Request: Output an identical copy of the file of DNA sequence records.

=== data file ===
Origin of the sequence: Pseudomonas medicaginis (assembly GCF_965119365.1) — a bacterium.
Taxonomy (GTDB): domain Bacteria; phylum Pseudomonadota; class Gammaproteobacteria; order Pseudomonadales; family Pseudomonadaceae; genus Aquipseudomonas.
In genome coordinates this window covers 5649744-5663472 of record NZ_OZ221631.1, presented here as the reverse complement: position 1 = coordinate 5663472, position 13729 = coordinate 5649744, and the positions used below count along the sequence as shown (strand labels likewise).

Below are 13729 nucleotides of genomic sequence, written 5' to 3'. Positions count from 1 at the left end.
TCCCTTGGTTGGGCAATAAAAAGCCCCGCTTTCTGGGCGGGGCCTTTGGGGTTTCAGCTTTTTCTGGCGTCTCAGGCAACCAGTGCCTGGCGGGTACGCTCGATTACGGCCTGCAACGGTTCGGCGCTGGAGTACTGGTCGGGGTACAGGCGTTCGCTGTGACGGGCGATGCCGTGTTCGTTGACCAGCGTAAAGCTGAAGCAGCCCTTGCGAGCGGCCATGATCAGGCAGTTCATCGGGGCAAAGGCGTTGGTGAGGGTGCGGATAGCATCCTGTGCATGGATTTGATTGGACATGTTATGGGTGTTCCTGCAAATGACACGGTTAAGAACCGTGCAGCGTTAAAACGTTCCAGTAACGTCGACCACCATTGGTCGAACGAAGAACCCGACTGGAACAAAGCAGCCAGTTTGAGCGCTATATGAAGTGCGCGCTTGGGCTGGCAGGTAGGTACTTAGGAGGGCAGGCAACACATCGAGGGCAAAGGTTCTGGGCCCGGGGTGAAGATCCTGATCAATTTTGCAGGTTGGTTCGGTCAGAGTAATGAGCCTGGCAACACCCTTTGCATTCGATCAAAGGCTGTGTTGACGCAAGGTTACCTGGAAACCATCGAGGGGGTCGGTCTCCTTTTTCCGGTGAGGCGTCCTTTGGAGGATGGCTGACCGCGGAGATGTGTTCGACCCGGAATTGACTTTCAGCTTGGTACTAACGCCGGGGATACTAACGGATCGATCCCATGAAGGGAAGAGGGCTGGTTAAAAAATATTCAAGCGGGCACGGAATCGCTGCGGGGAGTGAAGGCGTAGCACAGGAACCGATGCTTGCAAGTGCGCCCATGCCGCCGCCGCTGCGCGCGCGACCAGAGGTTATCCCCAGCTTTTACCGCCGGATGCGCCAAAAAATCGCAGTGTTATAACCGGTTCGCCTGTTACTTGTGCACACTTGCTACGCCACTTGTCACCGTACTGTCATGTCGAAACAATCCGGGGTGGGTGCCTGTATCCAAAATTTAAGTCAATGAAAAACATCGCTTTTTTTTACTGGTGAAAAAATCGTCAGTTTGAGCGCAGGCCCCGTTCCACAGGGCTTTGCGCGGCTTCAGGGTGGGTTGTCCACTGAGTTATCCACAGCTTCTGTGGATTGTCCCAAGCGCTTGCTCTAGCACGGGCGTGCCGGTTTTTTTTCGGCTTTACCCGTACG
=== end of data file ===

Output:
Origin of the sequence: Pseudomonas medicaginis (assembly GCF_965119365.1) — a bacterium.
Taxonomy (GTDB): domain Bacteria; phylum Pseudomonadota; class Gammaproteobacteria; order Pseudomonadales; family Pseudomonadaceae; genus Aquipseudomonas.
In genome coordinates this window covers 5649744-5663472 of record NZ_OZ221631.1, presented here as the reverse complement: position 1 = coordinate 5663472, position 13729 = coordinate 5649744, and the positions used below count along the sequence as shown (strand labels likewise).

Below are 13729 nucleotides of genomic sequence, written 5' to 3'. Positions count from 1 at the left end.
TCCCTTGGTTGGGCAATAAAAAGCCCCGCTTTCTGGGCGGGGCCTTTGGGGTTTCAGCTTTTTCTGGCGTCTCAGGCAACCAGTGCCTGGCGGGTACGCTCGATTACGGCCTGCAACGGTTCGGCGCTGGAGTACTGGTCGGGGTACAGGCGTTCGCTGTGACGGGCGATGCCGTGTTCGTTGACCAGCGTAAAGCTGAAGCAGCCCTTGCGAGCGGCCATGATCAGGCAGTTCATCGGGGCAAAGGCGTTGGTGAGGGTGCGGATAGCATCCTGTGCATGGATTTGATTGGACATGTTATGGGTGTTCCTGCAAATGACACGGTTAAGAACCGTGCAGCGTTAAAACGTTCCAGTAACGTCGACCACCATTGGTCGAACGAAGAACCCGACTGGAACAAAGCAGCCAGTTTGAGCGCTATATGAAGTGCGCGCTTGGGCTGGCAGGTAGGTACTTAGGAGGGCAGGCAACACATCGAGGGCAAAGGTTCTGGGCCCGGGGTGAAGATCCTGATCAATTTTGCAGGTTGGTTCGGTCAGAGTAATGAGCCTGGCAACACCCTTTGCATTCGATCAAAGGCTGTGTTGACGCAAGGTTACCTGGAAACCATCGAGGGGGTCGGTCTCCTTTTTCCGGTGAGGCGTCCTTTGGAGGATGGCTGACCGCGGAGATGTGTTCGACCCGGAATTGACTTTCAGCTTGGTACTAACGCCGGGGATACTAACGGATCGATCCCATGAAGGGAAGAGGGCTGGTTAAAAAATATTCAAGCGGGCACGGAATCGCTGCGGGGAGTGAAGGCGTAGCACAGGAACCGATGCTTGCAAGTGCGCCCATGCCGCCGCCGCTGCGCGCGCGACCAGAGGTTATCCCCAGCTTTTACCGCCGGATGCGCCAAAAAATCGCAGTGTTATAACCGGTTCGCCTGTTACTTGTGCACACTTGCTACGCCACTTGTCACCGTACTGTCATGTCGAAACAATCCGGGGTGGGTGCCTGTATCCAAAATTTAAGTCAATGAAAAACATCGCTTTTTTTTACTGGTGAAAAAATCGTCAGTTTGAGCGCAGGCCCCGTTCCACAGGGCTTTGCGCGGCTTCAGGGTGGGTTGTCCACTGAGTTATCCACAGCTTCTGTGGATTGTCCCAAGCGCTTGCTCTAGCACGGGCGTGCCGGTTTTTTTTCGGCTTTACCCGTACG